Wednesday, June 29, 2022

UVU and BYU students unite to help feed Utah Valley’s hungry families

r By Amie RoserLast year Utah Valley residents came together to raise more than $40,000 for hungry families and donated 266,292 pounds of food. So how much will they raise this year?

Since 2012, students from Brigham Young University and Utah Valley University have joined together to raise money and food for hungry families. On Friday, Oct. 26, Cosmo the Cougar, Willy the Wolverine and students from both schools got together to kick off the 2018 Valley United Food Drive — the largest of its kind in Utah County. The two schools compete to raise money and food donations for the drive, which benefits Community Action Services and Food Bank. That means all the food donated and money raised helps people who live in the community.

“Though we always need donations — food as well as money — the Valley United drive comes at a vital time in the year,” said Dave Smith, food bank manager for Community Action Services and Food Bank. “We appreciate the efforts of BYU, UVU and everyone in the community to help our neighbors in need.”

At the kick-off event, Cosmo and Willy each met with families who use the food pantry at Community Action Services in Provo. They then walked through the pantry with the families as they selected their food for the week.

During the food drive, which runs Nov. 5-30, people can donate online through a secure website. At UVU, they also can deposit non-perishable food in barrels located around campus. At BYU, people also can give money at the Cougareat, BYU bookstore, and the Creameries. Bins for non-perishable food donations will be all around campus at BYU, too. Both schools also plan to hold events during the food drive to raise money.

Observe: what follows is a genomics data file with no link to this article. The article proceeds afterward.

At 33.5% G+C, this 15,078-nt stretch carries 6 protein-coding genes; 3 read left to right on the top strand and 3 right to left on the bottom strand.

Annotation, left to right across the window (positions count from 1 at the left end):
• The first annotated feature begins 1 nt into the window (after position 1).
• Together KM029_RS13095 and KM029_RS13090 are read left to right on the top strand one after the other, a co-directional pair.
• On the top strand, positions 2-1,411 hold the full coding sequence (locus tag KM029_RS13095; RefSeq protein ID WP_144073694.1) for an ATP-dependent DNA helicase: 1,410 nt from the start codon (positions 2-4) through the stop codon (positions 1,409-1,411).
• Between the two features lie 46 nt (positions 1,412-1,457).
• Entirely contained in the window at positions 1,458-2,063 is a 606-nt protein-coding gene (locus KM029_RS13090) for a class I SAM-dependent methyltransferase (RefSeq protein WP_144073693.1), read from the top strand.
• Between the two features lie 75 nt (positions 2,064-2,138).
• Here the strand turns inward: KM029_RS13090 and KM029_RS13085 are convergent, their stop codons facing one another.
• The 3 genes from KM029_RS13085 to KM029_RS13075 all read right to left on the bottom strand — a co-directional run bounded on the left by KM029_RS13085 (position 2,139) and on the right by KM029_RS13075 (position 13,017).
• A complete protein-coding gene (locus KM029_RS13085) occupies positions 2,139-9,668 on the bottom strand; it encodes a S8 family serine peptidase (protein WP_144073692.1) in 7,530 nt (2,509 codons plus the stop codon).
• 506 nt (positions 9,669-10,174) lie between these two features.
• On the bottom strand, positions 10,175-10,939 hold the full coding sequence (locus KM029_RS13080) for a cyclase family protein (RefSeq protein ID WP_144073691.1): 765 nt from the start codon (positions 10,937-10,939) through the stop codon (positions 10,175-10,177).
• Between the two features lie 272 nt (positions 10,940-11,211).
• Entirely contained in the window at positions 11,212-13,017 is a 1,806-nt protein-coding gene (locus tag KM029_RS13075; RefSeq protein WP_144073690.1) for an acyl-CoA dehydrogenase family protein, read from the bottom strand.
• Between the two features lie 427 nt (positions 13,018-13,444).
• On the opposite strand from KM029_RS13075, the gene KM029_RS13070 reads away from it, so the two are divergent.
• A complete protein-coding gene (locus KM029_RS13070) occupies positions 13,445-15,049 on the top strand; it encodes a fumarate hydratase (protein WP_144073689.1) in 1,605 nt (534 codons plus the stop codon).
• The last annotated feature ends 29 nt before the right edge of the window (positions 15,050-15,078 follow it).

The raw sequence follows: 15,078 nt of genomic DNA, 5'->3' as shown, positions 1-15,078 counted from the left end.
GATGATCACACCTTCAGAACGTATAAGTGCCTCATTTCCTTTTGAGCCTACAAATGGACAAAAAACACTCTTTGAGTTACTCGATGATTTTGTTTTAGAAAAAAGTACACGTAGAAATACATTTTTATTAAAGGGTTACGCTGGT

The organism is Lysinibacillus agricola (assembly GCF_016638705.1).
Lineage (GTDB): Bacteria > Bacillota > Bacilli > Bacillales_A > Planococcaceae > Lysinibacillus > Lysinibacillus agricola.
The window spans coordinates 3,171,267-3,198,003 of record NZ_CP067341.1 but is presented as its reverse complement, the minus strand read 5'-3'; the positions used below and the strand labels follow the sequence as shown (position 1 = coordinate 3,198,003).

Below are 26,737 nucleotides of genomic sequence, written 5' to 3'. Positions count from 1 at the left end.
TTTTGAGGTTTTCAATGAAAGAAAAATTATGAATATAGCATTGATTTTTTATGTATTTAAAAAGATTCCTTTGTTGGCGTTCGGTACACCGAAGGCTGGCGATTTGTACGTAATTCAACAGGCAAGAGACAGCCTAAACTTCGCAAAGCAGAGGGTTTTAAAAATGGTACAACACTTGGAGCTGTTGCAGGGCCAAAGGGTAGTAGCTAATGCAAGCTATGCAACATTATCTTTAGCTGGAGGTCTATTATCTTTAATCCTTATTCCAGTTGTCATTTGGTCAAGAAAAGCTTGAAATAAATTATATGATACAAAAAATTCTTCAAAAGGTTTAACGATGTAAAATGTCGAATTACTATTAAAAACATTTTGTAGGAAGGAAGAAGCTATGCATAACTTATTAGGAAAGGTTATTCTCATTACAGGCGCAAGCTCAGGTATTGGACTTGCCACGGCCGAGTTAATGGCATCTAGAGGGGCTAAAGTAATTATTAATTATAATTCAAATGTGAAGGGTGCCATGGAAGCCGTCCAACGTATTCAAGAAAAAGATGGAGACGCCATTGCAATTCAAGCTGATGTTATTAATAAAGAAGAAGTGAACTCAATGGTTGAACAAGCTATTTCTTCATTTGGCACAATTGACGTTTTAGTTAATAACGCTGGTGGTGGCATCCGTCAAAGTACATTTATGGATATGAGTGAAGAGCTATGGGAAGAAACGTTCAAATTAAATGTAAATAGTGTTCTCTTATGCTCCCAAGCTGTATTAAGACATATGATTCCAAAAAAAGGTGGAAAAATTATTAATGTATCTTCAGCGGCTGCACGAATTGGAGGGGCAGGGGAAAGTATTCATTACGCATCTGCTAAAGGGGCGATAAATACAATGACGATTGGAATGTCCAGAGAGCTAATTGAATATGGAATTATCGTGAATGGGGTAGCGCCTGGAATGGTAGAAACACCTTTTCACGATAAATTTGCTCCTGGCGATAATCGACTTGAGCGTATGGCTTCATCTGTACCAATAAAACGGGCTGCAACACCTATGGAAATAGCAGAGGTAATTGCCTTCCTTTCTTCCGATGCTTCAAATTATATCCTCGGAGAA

“We’re excited to see the generosity of students and the community this year,” Smith said.

For every dollar raised, Community Action Services can buy three meals or 15 pounds of food for people in need. It will use the donated food to stock its pantry, which helps people in Utah County, where 13.3 percent of residents don’t know where they’ll get their next meal. In 2017, Community Action Services’s food pantry in Provo helped 900 families every month.

Community Action Services and Food Bank has been helping solve poverty in Utah County since 1967. It provides more than a food bank, though. Its services stabilize people living in poverty, teach them self-sufficiency skills, and help them overcome poverty. For a list of needed non-perishable items or for more information about Community Action Services and Food Bank, go to

Chris Baird
Chris Baird
Chris is a family man with a beautiful wife and four kids. Three Girls, One Boy. He enjoys playing basketball, being outdoors, and the old normal.
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